A tornado made landfall during a spate of storms Friday in Robbins, a town that has become something of a magnet for severe weather in recent months.
The tornado touched down about 3:27 p.m. on Jasper Road, damaging vehicles and mobile homes. The storms caused flooding on local thoroughfares and left more than 800 residents without electricity for hours.
On Friday morning, the National Weather Service issued a tornado watch for Moore and 19 other counties. The agency warned of a “line of intense storms” approaching the Sandhills.
While some storm-related damage was reported in southern Moore County, Robbins bore the brunt of the impact. No serious injuries were reported.
Fast-moving winds toppled utility poles and trees near Elise Middle School. Flooding prevented travel on Plank Road and the intersection of Middleton Street and North Moore Road.
Randolph Electric Membership Corp. reported that 814 customers in the town, which has a population of about 1,100, and in surrounding communities lost power because of the storms. Some residents experienced water-pressure issues.
It was the latest example of extreme weather taking a disproportionately large toll on Robbins, one of the most economically disadvantaged communities in the county.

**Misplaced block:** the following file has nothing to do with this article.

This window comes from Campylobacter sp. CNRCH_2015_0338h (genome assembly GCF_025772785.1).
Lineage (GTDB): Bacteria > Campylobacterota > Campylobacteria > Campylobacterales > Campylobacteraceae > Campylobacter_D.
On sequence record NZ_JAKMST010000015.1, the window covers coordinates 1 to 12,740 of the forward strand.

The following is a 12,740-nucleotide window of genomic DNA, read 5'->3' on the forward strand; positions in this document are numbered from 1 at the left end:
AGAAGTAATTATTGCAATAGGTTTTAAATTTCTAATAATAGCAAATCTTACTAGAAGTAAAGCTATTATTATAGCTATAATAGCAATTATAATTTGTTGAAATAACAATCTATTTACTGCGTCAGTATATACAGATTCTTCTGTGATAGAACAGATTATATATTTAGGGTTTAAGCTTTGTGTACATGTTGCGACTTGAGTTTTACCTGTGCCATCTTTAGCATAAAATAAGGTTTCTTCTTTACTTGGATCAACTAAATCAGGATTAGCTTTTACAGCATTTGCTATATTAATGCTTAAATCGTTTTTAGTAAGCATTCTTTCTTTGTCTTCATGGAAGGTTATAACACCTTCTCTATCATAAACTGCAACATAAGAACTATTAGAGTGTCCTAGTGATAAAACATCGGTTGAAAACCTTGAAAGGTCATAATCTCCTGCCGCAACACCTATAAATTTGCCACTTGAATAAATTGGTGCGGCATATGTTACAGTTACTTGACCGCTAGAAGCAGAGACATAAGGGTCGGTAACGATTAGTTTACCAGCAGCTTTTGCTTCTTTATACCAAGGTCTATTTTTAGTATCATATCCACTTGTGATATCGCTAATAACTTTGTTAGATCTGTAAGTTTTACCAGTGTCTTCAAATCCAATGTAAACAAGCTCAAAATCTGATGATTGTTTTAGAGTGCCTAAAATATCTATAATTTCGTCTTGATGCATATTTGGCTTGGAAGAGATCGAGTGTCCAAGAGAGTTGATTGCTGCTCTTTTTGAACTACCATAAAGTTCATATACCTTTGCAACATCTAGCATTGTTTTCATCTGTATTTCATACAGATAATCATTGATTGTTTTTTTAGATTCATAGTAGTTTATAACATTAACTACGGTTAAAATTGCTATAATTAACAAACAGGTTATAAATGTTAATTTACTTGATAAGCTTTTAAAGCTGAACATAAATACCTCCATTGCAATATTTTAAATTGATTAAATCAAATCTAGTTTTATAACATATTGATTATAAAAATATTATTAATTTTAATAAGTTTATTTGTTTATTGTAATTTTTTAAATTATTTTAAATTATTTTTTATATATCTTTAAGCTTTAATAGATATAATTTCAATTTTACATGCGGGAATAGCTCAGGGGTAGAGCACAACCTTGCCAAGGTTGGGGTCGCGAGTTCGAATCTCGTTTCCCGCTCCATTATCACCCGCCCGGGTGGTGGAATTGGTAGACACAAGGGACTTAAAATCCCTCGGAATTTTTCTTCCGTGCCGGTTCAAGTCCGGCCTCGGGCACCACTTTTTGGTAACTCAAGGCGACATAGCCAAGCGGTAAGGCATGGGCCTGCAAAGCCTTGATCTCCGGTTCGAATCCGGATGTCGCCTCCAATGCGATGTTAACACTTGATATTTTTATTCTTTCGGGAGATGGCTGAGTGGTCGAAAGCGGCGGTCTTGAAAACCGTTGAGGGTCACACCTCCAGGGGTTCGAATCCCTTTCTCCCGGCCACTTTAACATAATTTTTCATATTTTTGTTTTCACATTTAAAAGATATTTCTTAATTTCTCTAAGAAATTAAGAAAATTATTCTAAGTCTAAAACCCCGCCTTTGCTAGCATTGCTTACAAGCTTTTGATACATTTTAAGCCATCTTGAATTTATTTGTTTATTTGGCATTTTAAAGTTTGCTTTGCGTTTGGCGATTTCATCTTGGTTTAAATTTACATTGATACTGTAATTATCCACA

“It’s been nuts,” David Lambert, the town manager, said of the weather problems. “Basically, the town is in a constant state of emergency response.”
When Winter Storm Diego swept through central North Carolina in December, the town received two inches of snow while most of the county saw only sleet and freezing rain.
In September, Hurricane Florence left Robbins with $2.5 million worth of broken infrastructure. The town was recently approved for a no-interest loan to repair its wastewater pump station and other assets that were damaged by the deluge.
The $1.6 million loan is being provided through the state Office of Recovery and Resiliency. The money will be used to pay for repairs and other expenses that are reimbursable through the Federal Emergency Management Agency.
Robbins was also awarded a $500,000 stimulus grant from the Office of Recovery and Resiliency. Meant to ease some of the financial strain caused by the hurricane, the grant can be put toward expenses that are not eligible for reimbursement through FEMA.
In March, the Robbins Board of Commissioners adopted a resolution authorizing Lambert to spend the money on equipment that will make the town more prepared to deal with future disasters.
“We’ve had tragedy after tragedy,” Lambert said. “But we’re still here and we’re fighting and we’re determined.”